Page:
There have been several recent failures of potential sickle cell therapies at late stages of development. In September, a second Phase III study of Mast Therapeutics Inc.'s vepoloxamer failed to show that it reduced the duration of VOC compared with placebo, and the company said it was thinking of terminating all clinical development of the product. A week earlier, Emmaus Life Sciences Inc. found the submission of just a single Phase III study in its US NDA for pharmaceutical grade L-glutamine to treat sickle cell disease was being questioned by the FDA. The agency would prefer data from two Phase III studies. As such analysts will be eagerly awaiting Selexys' data, which is expected to be positive following Novartis's buyout announcement.
Sickle cell disease is a hereditary blood disorder characterized by sickle-shaped red blood cells. It is a life-long disease with many forms that can range in clinical severity from asymptomatic to life-threatening. VOC, or pain crises, are the major reason for healthcare encounters in sickle cell disease and occur episodically when sickle-shaped red blood cells block blood flow through blood vessels.
SelG1 is based on the concept that blocking P-selectin ‒ an adhesion molecule that causes cells to stick together ‒ may help avert VOC in sickle cell patients. Current treatment for sickle cell anemia is usually aimed at avoiding crises, relieving symptoms and preventing complications. Bone marrow transplant offers the only potential cure.
3. CAR-T Rivalry Heats Up
Competing with Kite's KTE-C19, Novartis is also due to present first data from its Phase II registrational trial for CAR-T therapy CTL019 in pediatric and young adult patients with relapsed/refractory acute lymphoblastic leukemia (ALL). CTL019 was previously granted Breakthrough Therapy designation by the FDA in July 2014 for this treatment setting and also received a PRIME designation from the European Medicines Agency in June 2016.
Data for CTL-019 continue to demonstrate clinical activity in refractory pediatric ALL patients but, similarly to KTE-C19, safety and toxicity concerns have been raised for CTL-019 related to CRS. Approximately 82% of patients thus far in this Phase II trial have experienced CRS, with as many as 44% of those patients requiring anti-cytokine therapy. Furthermore, two early deaths occurred prior to initial disease assessment, one due to disease progression and one due to intracranial hemorrhage, while an additional two patients failed to respond. "CTL-019 will likely have to demonstrate impressive efficacy while managing safety and toxicity if Novartis continues to seek a rapid approval," Phan told Scrip.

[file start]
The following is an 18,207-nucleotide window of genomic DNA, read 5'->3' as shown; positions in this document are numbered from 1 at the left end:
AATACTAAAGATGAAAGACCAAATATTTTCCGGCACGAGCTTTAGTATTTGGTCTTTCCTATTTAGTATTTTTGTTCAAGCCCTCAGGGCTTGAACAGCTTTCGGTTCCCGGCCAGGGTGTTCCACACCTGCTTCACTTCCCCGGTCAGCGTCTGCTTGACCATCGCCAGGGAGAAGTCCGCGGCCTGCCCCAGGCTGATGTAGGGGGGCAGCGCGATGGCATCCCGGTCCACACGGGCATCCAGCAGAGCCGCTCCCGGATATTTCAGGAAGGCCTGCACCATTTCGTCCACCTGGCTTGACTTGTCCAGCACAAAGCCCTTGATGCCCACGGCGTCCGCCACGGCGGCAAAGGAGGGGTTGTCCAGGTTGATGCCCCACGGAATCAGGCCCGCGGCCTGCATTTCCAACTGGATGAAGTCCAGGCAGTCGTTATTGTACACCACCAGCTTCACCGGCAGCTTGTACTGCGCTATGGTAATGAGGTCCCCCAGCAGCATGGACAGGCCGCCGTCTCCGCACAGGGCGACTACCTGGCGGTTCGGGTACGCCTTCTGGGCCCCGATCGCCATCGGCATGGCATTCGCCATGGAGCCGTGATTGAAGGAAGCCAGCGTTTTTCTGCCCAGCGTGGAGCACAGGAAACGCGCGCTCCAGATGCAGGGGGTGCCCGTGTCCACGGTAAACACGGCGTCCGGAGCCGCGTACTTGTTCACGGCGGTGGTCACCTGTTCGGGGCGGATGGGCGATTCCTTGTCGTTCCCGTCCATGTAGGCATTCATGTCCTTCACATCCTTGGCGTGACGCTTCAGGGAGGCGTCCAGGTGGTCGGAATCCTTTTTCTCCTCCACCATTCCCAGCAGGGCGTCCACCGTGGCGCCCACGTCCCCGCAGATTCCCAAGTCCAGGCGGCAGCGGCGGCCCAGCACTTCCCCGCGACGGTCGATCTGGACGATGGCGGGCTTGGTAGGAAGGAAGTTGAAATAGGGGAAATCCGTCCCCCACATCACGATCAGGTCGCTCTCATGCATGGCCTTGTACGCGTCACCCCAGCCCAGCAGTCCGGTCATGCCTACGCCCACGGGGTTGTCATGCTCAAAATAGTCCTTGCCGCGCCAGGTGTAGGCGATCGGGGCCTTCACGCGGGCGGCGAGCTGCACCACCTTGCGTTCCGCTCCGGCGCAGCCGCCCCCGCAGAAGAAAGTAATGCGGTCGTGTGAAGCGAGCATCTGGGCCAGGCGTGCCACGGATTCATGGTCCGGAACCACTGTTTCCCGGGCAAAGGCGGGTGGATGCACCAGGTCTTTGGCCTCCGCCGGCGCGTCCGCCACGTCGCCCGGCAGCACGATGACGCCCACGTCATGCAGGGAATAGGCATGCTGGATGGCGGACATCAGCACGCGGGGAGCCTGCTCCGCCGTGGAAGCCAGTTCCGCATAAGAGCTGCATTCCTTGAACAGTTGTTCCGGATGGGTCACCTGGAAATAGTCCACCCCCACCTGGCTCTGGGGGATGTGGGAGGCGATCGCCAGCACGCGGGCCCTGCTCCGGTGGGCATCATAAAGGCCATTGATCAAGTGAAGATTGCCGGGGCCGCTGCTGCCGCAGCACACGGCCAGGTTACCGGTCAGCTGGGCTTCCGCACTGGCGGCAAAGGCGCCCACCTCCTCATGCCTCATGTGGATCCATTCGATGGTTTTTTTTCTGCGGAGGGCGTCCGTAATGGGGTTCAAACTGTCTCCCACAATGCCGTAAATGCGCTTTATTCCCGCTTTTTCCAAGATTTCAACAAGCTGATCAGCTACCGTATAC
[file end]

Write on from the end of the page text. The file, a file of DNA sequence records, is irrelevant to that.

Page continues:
4. AbbVie's Updates On Venclexta Combo
Preliminary data will be presented at the meeting from a Phase II trial investigating the safety and efficacy ofRoche/AbbVie Inc.'s Venclexta (venetoclax) in combination with Rituxan (rituximab) with or without bendamustine for patients with relapsed/refractory follicular lymphoma. Biomedtracker analysts have noted that preclinical and early clinical data suggest the addition of Venclexta to Rituxan with or without bendamustine may improve response over Rituxan or chemotherapy alone. AbbVie will hope to see these positive effects repeated in this larger study.
During ASH, AbbVie and Roche will also be presenting Phase I safety data for Venclexta as a monotherapy for relapsed/refractory multiple myeloma. Venetoclax – which targets the protein B-cell lymphoma 2 (BCL-2) – has been impressing ASH attendees in recent years in chronic lymphatic leukemia (CLL), displaying strong potency even in hard-to-treat patients with 17p deletions. However, in that indication potency has been a double-edged sword as the oral agent was also associated with life-threatening tumor lysis syndrome in its early days of development. AbbVie and Roche will be hoping to avoid a similar situation with Phase I studies in multiple myeloma. (Also see "Venetoclax And Other New Kids On The Block Shine At ASH" - Pink Sheet, 14 Dec, 2015.)
Venclexta was approved in the US and Europe (where it is known as Venclyxto) for use in CLL patients in April and October this year, respectively.
5. Stemline To Presents Multiple Phase II Trials For SL-401
Stemline Therapeutics Inc. will present updated results from the ongoing Phase II trial for SL-401 in blastic plasmacytoid dendritic cell neoplasm (BPDCN). According to the available ASH abstract (#342), SL-401 achieved an impressive 86% ORR in 29 patients in this study. Stemline won a Breakthrough Therapy designation for SL-401 in the US in August this year based on previously reported Phase II data in BPDCN patients.